Note that copyright law governs the creative expression of ideas, not the ideas or information themselves. Therefore, it is legal to read an encyclopedia article or other work, reformulate the concepts in your own words, and submit it to Electromaniacs. However, it would still be unethical (but not illegal) to do so without citing the original as a reference.

Linking to copyrighted works

External sites can possibly violate copyright. Linking to copyrighted works is usually not a problem, as long as you have made a reasonable effort to determine that the page in question is not violating someone else's copyright. If it is, please do not link to the page. Knowingly and intentionally directing others to a site that violates copyright has been considered a form of contributory infringement in the United States (Intellectual Reserve v. Utah Lighthouse Ministry). Also, linking to a page that illegally distributes someone else's work sheds a bad light on us. If the site in question is making fair use of the material, linking is fine.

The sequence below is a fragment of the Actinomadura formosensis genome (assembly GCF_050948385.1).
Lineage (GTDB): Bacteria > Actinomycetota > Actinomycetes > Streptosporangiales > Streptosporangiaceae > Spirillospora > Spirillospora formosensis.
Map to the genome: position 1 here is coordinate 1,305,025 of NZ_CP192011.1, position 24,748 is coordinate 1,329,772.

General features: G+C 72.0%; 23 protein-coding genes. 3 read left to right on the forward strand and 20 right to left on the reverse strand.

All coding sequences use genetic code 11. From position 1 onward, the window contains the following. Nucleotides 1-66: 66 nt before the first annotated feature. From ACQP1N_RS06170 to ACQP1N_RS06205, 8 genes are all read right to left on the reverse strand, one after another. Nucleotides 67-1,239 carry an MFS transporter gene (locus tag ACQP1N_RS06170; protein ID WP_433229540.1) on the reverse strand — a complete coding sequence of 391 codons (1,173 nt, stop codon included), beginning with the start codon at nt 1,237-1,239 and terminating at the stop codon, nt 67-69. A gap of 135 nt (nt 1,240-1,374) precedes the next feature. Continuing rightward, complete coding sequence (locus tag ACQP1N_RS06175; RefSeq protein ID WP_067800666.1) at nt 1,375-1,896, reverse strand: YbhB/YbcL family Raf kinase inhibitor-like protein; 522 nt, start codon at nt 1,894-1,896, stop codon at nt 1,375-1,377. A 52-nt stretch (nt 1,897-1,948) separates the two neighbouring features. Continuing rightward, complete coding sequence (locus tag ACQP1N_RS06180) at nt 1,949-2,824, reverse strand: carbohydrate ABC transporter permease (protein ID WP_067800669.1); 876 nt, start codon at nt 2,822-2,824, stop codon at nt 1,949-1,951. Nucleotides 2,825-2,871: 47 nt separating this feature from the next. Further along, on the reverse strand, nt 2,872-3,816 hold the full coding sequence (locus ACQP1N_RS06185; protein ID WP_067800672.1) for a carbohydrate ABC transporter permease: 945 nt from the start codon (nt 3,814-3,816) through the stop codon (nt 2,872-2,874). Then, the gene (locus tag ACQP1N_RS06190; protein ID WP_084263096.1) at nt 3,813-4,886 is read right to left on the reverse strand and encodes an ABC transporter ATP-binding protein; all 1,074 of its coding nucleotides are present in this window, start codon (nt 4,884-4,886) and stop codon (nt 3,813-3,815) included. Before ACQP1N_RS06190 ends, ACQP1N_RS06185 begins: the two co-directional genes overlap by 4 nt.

If you find a copyright infringement

It is not the job of rank-and-file Electromaniacs to police content for possible copyright infringement, but if you suspect one, you should at the very least bring up the issue on that page's talk page. Others can then examine the situation and take action if needed. The most helpful piece of information you can provide is a URL or other reference to what you believe may be the source of the text.

Some cases will be false alarms. For example, if the contributor was in fact the author of the text that is published elsewhere under different terms, that does not affect their right to post it here under the GFDL. Also, sometimes you will find text elsewhere on the Web that was copied from Electromaniacs. In both of these cases, it is a good idea to make a note in the talk page to discourage such false alarms in the future.